First. Let’s say that I believe eating meat sacrificed to idols is sinning and you do not. We go to a party and eat idol sacrificed meat. Should you condemn me? If you did, you would (1) cause me to stumble and (2) be guilty of hypocrisy by condemning me for the very thing you do freely. Surprisingly, it is your duty to change your own behavior first [Romans 14:13-23; Matthew 18:6]. So, if Warhorn sinned, then either accountability is a Christian requirement or there is a moral standard beside God’s. Since there is no other moral standard, if accountability isn’t a requirement, then Warhorn did nothing wrong. Since believing something is a sin (an opinion) doesn’t magically make it an actual sin, the hypocrisy would be irrelevant.

    Second. Consider the claim:

    “X can believe accountability is not required and still call out Y for not being accountable while Y believes that accountability is required.”

    Now let’s modify it:

    “X can be pro-choice and still call out Y for aborting their babies while claiming to be pro-life.”

    What exactly would the point of this criticism be? Would X be trying to get Y to be more pro-life? Sure Y is hypocritical, but that would be a pretty silly thing to do. Is X trying to convince Y to be more pro-choice? That’s more sensible. Or is X just engaging in ad hominem in an attempt to make their argument look stronger?

    Dalrock isn’t pushing for Warhorn to be less accountable (like him). Dalrock also isn’t really pushing for Warhorn to be more accountable. This doesn’t make logical sense any more than it makes sense for pro-choice persons to advocate that pro-life persons have fewer abortions.

    Considering the context, it seems clear that Dalrock pointed out the hypocrisy not to encourage them to be more accountable, nor to encourage them to be less accountable, but to engage in ad hominem discourse to make his position look stronger.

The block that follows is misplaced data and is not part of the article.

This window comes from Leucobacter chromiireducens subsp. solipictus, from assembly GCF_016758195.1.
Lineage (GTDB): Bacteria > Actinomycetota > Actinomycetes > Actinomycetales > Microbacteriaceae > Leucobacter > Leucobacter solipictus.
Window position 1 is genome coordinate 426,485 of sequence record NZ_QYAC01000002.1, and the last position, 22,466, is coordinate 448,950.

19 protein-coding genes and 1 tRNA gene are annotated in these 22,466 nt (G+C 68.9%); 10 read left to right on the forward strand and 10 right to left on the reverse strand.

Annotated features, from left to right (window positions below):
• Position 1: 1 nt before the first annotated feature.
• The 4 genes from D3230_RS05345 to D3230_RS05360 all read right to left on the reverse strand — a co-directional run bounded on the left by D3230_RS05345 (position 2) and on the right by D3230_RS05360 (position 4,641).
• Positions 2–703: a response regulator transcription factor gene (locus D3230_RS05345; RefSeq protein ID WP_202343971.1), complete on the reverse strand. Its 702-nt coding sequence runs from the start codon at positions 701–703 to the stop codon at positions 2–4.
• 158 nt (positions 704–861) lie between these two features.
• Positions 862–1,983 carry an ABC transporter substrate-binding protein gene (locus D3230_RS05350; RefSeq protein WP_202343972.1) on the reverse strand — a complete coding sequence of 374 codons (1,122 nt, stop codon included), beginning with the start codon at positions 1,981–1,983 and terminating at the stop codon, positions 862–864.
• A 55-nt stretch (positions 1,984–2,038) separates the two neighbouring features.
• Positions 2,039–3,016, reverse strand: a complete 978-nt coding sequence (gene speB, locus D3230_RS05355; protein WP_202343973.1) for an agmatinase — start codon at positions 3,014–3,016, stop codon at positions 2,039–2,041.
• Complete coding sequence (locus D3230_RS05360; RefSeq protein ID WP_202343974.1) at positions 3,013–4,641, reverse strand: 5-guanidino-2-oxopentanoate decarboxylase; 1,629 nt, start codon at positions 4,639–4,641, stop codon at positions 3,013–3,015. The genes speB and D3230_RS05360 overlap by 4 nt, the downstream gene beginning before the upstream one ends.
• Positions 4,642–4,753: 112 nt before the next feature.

In short, while pointing out hypocrisy is sometimes justified, it is not in this specific instance. Regardless, the proper Christian response should be to try to gently correct the wayward brother and to see if there is anything you can personally change about yourself to make it easier on your brother. This is sacrificial love. It is very difficult to do.

  15. I started listening to the podcast and…LOL!

    At 7:00 to 8:00, they echo everything I’ve been saying about how it was an interview, they were not doing it to give Dalrock a platform, that the podcast was going to focus just on Dalrock, they were not trying to have a long-form debate, and they declared their intentions up front.

    At 8:20 to 9:40, apparently they didn’t realize that Dalrock was going to use the interview posts on his blog to hijack the discussion and control the narrative. They were certainly naive, but I’m not going to excuse Dalrock either. As I said before, Dalrock had to hijack the discussion so that when Warhorn went on the defensive it would justify the decision to hijack the discussion. Self-fulfilling behavior, that.

    At 10:30-13:15, they pointed out that the transcript was 17 pages long, way too much material to cover in a podcast that was covering the manosphere generally. They had wanted to use Dalrock as an authority (LOL!) on the manosphere.

    At 16:00-16:30, they conclude that Dalrock is either massively deceptive or stupid. In case it isn’t clear why they make this conclusion it is this: If Dalrock knew it was an interview, then he must have been malicious in intention (and thus massively deceptive). If Dalrock didn’t know that it was an interview, then Dalrock was stupid. LOL! Stay classy boys.

    At 17:00-18:00, they call out Dalrock for publishing private emails and not listening to the podcast before complaining. Low hanging fruit, sure, but accurate.